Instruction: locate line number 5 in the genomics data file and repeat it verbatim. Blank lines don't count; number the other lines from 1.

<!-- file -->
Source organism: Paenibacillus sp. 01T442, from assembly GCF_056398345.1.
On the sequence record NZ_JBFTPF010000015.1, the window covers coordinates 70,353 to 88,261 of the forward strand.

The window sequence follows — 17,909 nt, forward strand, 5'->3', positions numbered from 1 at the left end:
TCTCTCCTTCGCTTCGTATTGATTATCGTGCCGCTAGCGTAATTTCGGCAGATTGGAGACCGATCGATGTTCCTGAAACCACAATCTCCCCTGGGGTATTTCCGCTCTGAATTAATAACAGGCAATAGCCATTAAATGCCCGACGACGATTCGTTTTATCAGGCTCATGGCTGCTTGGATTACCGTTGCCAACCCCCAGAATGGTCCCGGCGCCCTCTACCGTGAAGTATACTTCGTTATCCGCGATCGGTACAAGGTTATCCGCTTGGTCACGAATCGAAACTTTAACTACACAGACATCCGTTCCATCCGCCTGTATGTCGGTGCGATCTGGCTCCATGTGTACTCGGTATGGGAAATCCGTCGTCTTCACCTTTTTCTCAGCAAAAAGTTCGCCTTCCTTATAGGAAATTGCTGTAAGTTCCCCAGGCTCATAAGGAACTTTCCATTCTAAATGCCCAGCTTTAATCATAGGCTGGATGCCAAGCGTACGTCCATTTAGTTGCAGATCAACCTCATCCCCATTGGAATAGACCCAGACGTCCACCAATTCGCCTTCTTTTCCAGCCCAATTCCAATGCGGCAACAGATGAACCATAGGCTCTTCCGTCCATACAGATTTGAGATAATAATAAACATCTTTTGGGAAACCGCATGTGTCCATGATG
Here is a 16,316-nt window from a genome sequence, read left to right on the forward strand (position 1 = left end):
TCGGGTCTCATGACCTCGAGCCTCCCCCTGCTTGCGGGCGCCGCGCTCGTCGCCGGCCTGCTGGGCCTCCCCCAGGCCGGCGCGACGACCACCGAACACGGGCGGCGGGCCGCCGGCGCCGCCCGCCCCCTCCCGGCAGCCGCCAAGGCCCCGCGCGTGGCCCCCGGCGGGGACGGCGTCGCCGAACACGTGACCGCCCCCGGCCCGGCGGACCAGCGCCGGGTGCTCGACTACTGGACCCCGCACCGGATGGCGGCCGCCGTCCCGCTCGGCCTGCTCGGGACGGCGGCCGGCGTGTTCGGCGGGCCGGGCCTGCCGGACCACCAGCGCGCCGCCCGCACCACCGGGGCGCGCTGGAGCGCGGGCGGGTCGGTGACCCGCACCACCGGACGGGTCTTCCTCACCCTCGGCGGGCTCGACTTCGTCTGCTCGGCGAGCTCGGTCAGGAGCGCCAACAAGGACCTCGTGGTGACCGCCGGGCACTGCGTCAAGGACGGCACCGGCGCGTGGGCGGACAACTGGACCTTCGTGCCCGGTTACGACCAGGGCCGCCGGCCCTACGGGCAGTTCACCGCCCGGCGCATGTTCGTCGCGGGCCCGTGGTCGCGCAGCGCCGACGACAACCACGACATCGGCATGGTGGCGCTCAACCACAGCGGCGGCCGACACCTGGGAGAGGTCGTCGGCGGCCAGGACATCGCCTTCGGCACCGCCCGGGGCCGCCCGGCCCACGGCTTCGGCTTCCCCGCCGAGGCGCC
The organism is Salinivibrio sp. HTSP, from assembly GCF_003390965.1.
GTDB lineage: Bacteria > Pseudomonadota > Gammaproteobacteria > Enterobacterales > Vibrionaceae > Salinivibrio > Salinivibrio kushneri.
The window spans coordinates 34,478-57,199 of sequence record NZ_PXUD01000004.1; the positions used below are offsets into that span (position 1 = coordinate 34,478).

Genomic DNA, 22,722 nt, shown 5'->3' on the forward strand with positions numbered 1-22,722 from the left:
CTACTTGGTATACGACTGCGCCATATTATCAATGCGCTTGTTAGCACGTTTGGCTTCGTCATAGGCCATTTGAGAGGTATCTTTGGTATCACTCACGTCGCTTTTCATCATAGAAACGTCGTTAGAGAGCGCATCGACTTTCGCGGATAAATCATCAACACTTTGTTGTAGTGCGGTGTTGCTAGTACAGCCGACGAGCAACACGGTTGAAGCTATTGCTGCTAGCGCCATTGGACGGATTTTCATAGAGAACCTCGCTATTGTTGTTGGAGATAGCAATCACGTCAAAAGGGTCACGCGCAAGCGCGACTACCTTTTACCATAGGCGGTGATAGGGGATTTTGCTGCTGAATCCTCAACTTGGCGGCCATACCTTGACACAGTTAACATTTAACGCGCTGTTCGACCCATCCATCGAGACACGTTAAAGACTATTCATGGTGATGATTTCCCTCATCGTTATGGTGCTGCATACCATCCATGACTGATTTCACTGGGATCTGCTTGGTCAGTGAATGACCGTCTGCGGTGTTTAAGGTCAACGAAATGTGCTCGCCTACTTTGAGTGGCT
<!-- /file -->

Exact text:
Here is a 16,316-nt window from a genome sequence, read left to right on the forward strand (position 1 = left end):